You may be familiar with the terrible pounding in your head, the searing pain of bright light, the waves of nausea. Migraine sufferers know these debilitating sensations far too well. However, many people today can manage their migraines through a combination of lifestyle and medical treatment.
The first step in creating a migraine management plan is to seek a thorough medical assessment to ensure that the headaches are true migraines. This process involves reviewing the patient’s complete medical history and noting the frequency, severity and nature of the headaches.
Migraines can occur on one or both sides of the head and often involve intolerance of light and sound, as well as stomach upset. Some people experience visual disturbances prior to a migraine’s onset.
While the exact cause of migraines is unknown, scientists have determined that migraine headaches are related to blood flow changes in the brain. According to the National Institute of Neurological Disorders and Stroke, “the nervous system responds to a trigger, such as stress, by causing a spasm of the nerve-rich arteries at the base of the brain. The spasm closes down or constricts several arteries that supply blood to the brain. As these arteries constrict, the flow of blood to the brain is reduced.” This action sets off a chain of biochemical events that can result in a migraine.
In many cases, migraines have specific triggers that, once identified, can be controlled, explains Jim McDaniel, a chiropractic physician with The Wellness Center. Food, hormonal changes, stress, lack of sleep and allergies are among the most common migraine triggers. By tracking diet, sleep and hormonal cycles and noticing patterns that relate to migraine onset, patients may be able to avoid certain triggers and decrease the incidence of migraines. Other potential migraine causes may be embedded in the patient’s history, such as past emotional or physical trauma, he adds.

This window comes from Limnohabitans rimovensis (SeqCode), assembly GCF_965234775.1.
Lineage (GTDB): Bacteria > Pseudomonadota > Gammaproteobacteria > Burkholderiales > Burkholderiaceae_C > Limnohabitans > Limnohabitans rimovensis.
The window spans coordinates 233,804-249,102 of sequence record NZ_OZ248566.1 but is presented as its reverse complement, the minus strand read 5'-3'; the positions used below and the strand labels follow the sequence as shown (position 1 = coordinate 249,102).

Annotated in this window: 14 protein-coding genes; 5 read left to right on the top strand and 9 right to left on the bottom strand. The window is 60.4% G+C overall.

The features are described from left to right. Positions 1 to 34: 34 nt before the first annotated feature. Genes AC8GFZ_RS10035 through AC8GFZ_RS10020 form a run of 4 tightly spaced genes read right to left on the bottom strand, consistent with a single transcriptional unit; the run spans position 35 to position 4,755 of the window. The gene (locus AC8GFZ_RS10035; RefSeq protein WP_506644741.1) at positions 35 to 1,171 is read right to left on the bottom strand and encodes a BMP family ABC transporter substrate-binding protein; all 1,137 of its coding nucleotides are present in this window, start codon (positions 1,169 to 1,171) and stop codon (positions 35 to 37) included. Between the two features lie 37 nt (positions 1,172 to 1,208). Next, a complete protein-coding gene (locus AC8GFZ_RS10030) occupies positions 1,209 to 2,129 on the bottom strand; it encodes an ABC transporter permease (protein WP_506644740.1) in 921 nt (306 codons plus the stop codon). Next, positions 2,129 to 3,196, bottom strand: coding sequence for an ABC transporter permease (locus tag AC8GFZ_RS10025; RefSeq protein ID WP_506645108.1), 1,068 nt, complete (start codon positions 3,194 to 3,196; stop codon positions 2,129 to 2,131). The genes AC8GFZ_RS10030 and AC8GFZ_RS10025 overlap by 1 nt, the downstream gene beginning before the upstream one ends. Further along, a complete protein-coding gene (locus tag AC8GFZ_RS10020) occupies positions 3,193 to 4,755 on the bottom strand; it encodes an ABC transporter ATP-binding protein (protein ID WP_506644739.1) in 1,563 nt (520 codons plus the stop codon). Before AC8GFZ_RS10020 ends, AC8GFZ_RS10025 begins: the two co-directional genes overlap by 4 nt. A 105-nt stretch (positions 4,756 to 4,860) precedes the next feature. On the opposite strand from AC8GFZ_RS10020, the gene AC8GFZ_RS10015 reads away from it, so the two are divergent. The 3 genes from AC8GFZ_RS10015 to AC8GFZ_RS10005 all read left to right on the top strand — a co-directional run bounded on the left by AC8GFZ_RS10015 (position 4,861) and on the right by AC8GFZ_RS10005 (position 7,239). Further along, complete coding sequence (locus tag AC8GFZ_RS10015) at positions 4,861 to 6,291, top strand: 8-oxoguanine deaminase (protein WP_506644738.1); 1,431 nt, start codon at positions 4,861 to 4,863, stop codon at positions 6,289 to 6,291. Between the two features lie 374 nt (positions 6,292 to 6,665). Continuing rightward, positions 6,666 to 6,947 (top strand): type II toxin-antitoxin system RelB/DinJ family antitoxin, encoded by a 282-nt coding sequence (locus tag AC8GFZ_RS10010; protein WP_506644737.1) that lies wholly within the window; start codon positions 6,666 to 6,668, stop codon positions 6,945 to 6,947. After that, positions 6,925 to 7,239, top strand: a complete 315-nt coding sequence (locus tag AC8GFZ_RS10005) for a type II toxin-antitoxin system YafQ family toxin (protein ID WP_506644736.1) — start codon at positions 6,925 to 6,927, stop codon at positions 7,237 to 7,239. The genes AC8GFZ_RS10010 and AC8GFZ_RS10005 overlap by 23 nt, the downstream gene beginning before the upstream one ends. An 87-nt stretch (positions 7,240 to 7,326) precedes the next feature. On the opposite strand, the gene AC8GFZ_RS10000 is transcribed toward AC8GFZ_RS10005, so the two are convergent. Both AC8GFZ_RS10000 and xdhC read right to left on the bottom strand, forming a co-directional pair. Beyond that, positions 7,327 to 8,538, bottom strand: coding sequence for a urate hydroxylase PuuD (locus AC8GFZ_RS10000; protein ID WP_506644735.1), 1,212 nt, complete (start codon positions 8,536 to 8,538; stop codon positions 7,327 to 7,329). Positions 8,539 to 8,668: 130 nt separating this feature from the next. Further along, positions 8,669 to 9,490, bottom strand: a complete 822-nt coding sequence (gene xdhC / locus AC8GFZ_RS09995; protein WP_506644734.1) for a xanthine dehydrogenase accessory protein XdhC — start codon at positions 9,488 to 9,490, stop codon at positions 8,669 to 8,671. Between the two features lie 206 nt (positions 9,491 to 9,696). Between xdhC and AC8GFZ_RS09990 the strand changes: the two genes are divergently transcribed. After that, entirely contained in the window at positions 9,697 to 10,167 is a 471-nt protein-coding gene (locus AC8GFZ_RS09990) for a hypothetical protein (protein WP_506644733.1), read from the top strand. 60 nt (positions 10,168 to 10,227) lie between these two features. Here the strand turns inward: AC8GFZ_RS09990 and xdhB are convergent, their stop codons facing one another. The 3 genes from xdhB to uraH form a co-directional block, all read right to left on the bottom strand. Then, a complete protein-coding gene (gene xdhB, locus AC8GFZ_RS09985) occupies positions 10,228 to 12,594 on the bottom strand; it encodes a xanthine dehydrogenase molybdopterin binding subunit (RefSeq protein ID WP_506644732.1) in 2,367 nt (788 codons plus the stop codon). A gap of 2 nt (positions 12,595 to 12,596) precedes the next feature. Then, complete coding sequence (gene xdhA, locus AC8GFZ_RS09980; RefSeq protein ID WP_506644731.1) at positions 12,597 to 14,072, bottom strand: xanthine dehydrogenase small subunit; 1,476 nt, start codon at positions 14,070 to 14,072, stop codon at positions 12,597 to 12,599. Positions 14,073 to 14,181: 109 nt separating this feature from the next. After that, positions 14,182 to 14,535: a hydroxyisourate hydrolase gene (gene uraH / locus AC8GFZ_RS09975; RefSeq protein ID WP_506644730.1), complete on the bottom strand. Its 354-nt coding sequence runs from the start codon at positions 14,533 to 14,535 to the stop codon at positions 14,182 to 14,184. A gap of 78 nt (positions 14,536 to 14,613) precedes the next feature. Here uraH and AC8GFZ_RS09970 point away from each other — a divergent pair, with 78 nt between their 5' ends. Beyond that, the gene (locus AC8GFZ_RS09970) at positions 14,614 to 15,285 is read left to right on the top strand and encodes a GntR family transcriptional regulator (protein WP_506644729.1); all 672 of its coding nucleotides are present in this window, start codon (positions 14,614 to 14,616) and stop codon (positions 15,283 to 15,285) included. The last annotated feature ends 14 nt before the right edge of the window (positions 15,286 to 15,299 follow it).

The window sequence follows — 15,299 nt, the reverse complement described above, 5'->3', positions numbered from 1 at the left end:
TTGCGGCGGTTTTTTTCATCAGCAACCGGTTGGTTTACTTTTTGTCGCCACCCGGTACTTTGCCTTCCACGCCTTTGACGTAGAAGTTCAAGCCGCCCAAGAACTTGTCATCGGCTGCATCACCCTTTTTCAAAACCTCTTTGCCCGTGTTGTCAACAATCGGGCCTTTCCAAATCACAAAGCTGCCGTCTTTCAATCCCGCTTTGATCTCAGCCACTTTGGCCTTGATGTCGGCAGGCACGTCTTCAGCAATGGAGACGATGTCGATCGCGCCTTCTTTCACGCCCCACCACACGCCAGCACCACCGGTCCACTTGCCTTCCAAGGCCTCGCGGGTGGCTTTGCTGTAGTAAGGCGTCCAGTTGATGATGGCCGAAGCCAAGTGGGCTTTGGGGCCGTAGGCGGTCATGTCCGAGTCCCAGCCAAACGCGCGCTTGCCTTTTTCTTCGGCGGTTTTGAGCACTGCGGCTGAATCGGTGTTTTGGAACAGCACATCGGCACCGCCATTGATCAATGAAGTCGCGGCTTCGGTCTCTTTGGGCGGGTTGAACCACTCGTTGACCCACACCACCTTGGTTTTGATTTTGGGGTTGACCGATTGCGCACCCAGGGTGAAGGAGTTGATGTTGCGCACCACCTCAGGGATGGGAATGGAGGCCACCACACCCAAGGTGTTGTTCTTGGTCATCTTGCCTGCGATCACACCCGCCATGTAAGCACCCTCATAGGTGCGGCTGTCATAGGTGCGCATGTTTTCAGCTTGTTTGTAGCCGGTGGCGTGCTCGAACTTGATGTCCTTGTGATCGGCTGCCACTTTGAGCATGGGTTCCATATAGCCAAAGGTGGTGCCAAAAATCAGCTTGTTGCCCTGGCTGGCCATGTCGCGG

“In addition to the patient history, there will be several questionnaires to fill out, typically blood testing is done, and occasionally radiographic imaging is required,” McDaniel says. “All these are necessary to give the physician a complete picture of the patient, thus offering the patient the best opportunity for successful treatment. A treatment plan is then developed for the individual patient, and it will typically include lifestyle modification, supplementation and adjustments, including cranial work.”
Determining the optimal mix of treatments can take some time. “The secret is to find the treatment that works for each individual patient,” McDaniel says. “What works for one may have absolutely no effect on the next patient, and success does not come from a ‘magic bullet’ but in finding what works for each person.”
Rajiv Yadava, an osteopathic physician specializing in neuromuscular/skeletal medicine, finds that most of his patients benefit from a combination of traditional and complimentary therapies. “I use many modalities to help the tissues relax, causing changes in the nervous system,” he says. “When the nervous system is irritated for long periods of time, physiological and neurological changes occur. It becomes hypersensitive, so even mild irritation can touch off a major response.”
Yadava’s typical mix of modalities includes musculoskeletal adjustments, osteopathic manipulation, acupuncture and trigger point injections, all aimed at relaxing and calming the nervous system. “About 90 percent of my patients who present with a migraine tell me it’s either completely gone or greatly eased after a single treatment session,” he says. Patients usually have monthly treatments for a period of time while their general condition improves, Yadava says.
A number of prescription medications also are effective in helping to prevent or control migraine pain, and biofeedback and relaxation training may be helpful on an ongoing basis. Whether you seek relief through traditional medical treatment, complimentary therapies or a combination of approaches, help is available.